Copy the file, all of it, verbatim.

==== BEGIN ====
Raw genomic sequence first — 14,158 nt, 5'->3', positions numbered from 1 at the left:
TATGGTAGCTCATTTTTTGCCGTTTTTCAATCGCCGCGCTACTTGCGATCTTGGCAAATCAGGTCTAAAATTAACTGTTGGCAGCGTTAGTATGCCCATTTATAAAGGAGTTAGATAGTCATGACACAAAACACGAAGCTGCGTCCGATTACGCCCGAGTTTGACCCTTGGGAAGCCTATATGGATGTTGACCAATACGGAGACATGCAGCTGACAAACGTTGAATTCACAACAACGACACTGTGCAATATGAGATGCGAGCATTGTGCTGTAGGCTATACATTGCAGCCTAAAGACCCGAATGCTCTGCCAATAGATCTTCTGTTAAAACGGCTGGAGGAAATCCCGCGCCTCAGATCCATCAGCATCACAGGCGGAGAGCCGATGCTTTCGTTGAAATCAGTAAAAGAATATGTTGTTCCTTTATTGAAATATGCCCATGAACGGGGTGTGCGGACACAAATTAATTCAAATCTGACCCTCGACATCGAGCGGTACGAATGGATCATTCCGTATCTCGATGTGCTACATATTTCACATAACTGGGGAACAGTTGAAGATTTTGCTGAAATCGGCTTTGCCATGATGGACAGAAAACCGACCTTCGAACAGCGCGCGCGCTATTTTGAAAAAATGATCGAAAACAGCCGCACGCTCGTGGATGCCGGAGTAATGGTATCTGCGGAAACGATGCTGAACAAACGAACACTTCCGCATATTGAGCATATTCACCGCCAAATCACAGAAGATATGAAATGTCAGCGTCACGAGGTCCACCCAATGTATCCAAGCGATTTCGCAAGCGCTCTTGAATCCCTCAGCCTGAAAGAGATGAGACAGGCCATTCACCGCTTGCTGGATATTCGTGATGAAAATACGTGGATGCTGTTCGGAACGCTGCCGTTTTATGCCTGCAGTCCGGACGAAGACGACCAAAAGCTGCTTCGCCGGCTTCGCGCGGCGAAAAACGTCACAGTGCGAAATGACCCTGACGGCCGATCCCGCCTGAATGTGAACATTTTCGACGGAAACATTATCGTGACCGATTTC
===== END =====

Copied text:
Raw genomic sequence first — 14,158 nt, 5'->3', positions numbered from 1 at the left:
TATGGTAGCTCATTTTTTGCCGTTTTTCAATCGCCGCGCTACTTGCGATCTTGGCAAATCAGGTCTAAAATTAACTGTTGGCAGCGTTAGTATGCCCATTTATAAAGGAGTTAGATAGTCATGACACAAAACACGAAGCTGCGTCCGATTACGCCCGAGTTTGACCCTTGGGAAGCCTATATGGATGTTGACCAATACGGAGACATGCAGCTGACAAACGTTGAATTCACAACAACGACACTGTGCAATATGAGATGCGAGCATTGTGCTGTAGGCTATACATTGCAGCCTAAAGACCCGAATGCTCTGCCAATAGATCTTCTGTTAAAACGGCTGGAGGAAATCCCGCGCCTCAGATCCATCAGCATCACAGGCGGAGAGCCGATGCTTTCGTTGAAATCAGTAAAAGAATATGTTGTTCCTTTATTGAAATATGCCCATGAACGGGGTGTGCGGACACAAATTAATTCAAATCTGACCCTCGACATCGAGCGGTACGAATGGATCATTCCGTATCTCGATGTGCTACATATTTCACATAACTGGGGAACAGTTGAAGATTTTGCTGAAATCGGCTTTGCCATGATGGACAGAAAACCGACCTTCGAACAGCGCGCGCGCTATTTTGAAAAAATGATCGAAAACAGCCGCACGCTCGTGGATGCCGGAGTAATGGTATCTGCGGAAACGATGCTGAACAAACGAACACTTCCGCATATTGAGCATATTCACCGCCAAATCACAGAAGATATGAAATGTCAGCGTCACGAGGTCCACCCAATGTATCCAAGCGATTTCGCAAGCGCTCTTGAATCCCTCAGCCTGAAAGAGATGAGACAGGCCATTCACCGCTTGCTGGATATTCGTGATGAAAATACGTGGATGCTGTTCGGAACGCTGCCGTTTTATGCCTGCAGTCCGGACGAAGACGACCAAAAGCTGCTTCGCCGGCTTCGCGCGGCGAAAAACGTCACAGTGCGAAATGACCCTGACGGCCGATCCCGCCTGAATGTGAACATTTTCGACGGAAACATTATCGTGACCGATTTC